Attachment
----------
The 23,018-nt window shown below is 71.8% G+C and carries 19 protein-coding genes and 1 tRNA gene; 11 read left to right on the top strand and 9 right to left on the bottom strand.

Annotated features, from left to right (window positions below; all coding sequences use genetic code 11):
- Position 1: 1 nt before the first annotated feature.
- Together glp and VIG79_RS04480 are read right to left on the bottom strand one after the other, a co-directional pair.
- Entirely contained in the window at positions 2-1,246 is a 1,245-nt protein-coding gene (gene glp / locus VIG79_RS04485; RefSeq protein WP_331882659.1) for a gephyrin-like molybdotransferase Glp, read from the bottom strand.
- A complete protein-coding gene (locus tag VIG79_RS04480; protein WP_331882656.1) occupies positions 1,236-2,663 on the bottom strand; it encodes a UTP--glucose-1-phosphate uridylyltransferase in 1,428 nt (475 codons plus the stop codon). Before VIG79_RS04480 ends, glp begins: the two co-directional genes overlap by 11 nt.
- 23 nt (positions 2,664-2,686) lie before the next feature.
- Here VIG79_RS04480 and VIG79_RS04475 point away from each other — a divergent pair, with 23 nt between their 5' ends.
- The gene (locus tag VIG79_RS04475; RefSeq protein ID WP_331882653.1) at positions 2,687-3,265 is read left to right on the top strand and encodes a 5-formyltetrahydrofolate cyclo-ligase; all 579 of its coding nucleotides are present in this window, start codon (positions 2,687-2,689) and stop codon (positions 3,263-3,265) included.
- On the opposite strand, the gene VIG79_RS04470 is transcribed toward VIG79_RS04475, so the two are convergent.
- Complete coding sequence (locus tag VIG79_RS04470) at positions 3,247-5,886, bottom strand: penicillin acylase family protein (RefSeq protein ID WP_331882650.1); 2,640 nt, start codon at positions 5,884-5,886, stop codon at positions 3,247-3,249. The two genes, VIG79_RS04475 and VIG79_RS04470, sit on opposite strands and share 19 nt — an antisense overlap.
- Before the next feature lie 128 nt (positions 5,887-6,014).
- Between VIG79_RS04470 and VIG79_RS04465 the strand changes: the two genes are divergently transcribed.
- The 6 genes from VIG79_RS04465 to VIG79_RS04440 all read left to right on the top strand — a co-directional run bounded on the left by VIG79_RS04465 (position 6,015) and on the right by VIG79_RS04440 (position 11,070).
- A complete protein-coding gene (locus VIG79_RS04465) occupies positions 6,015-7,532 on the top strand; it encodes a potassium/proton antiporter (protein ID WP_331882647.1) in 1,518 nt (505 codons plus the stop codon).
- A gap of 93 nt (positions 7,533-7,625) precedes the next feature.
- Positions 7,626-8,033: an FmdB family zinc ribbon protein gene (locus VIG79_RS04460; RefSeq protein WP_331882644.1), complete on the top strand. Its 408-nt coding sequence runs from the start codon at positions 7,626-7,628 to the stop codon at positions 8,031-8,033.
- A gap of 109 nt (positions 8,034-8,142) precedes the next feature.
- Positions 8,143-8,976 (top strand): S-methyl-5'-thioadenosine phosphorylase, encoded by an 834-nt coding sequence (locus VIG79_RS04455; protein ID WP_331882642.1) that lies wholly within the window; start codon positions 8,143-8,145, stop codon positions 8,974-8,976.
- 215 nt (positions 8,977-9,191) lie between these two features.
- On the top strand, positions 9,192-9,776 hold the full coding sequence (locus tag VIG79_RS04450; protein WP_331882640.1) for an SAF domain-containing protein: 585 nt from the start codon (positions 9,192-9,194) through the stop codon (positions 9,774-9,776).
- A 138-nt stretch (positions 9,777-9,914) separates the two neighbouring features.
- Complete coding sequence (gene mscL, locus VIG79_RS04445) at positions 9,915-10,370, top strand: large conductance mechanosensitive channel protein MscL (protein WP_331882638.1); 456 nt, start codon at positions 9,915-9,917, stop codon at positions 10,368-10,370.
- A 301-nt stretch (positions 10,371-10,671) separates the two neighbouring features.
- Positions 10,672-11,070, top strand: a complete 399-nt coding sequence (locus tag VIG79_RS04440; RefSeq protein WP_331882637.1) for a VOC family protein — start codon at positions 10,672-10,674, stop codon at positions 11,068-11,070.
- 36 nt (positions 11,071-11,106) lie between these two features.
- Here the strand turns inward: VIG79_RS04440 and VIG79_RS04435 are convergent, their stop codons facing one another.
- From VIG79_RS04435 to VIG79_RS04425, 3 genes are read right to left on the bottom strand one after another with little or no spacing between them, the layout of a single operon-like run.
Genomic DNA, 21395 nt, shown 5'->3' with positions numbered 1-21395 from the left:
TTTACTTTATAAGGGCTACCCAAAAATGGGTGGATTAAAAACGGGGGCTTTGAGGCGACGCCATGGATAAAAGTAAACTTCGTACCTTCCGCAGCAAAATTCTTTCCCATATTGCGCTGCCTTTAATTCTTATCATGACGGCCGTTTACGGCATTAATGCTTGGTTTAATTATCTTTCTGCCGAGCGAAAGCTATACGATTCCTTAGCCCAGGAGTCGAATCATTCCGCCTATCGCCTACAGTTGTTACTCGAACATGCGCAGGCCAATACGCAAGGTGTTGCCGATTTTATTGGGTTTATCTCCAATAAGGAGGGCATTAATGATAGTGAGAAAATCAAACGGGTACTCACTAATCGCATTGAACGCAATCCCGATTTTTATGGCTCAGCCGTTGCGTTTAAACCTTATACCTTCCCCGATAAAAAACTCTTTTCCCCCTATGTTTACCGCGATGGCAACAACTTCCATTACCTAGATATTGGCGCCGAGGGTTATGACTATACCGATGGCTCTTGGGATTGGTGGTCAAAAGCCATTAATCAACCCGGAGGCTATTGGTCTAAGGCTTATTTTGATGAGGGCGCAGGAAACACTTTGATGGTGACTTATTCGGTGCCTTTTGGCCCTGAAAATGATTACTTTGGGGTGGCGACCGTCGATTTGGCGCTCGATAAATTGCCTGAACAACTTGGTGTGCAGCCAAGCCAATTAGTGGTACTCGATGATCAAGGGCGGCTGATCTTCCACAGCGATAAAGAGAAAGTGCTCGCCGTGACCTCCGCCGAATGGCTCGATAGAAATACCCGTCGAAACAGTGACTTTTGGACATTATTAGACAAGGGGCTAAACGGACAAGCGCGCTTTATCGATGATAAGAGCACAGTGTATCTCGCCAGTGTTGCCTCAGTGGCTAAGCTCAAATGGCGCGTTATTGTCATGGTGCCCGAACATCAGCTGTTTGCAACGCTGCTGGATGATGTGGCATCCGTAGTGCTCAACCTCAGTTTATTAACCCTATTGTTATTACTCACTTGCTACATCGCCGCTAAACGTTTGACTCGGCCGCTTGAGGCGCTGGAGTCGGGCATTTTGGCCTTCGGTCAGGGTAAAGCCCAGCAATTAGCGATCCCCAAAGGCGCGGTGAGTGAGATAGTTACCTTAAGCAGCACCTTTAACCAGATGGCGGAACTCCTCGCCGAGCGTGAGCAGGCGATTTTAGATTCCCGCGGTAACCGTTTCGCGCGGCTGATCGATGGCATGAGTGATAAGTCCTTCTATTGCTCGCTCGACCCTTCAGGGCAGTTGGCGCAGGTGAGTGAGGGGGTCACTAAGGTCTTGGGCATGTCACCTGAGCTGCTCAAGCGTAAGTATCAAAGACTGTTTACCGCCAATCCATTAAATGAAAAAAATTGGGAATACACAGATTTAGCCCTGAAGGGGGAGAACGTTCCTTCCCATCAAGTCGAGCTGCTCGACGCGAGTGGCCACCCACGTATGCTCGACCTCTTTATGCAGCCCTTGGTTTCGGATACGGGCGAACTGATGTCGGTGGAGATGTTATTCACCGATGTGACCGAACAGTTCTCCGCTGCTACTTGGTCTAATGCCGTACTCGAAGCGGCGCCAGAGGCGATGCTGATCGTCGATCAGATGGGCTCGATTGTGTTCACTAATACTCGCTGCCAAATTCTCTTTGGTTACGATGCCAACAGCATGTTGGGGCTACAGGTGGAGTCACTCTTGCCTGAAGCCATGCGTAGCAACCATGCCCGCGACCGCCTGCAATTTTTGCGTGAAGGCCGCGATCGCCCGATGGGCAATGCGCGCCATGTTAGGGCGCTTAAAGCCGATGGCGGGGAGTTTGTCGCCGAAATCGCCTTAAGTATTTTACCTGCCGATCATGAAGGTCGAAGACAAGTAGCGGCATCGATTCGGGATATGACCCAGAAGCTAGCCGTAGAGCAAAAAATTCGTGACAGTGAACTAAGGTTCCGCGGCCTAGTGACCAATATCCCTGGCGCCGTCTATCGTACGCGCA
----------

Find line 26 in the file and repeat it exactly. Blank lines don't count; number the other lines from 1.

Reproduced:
- 36 nt (positions 11,071-11,106) lie between these two features.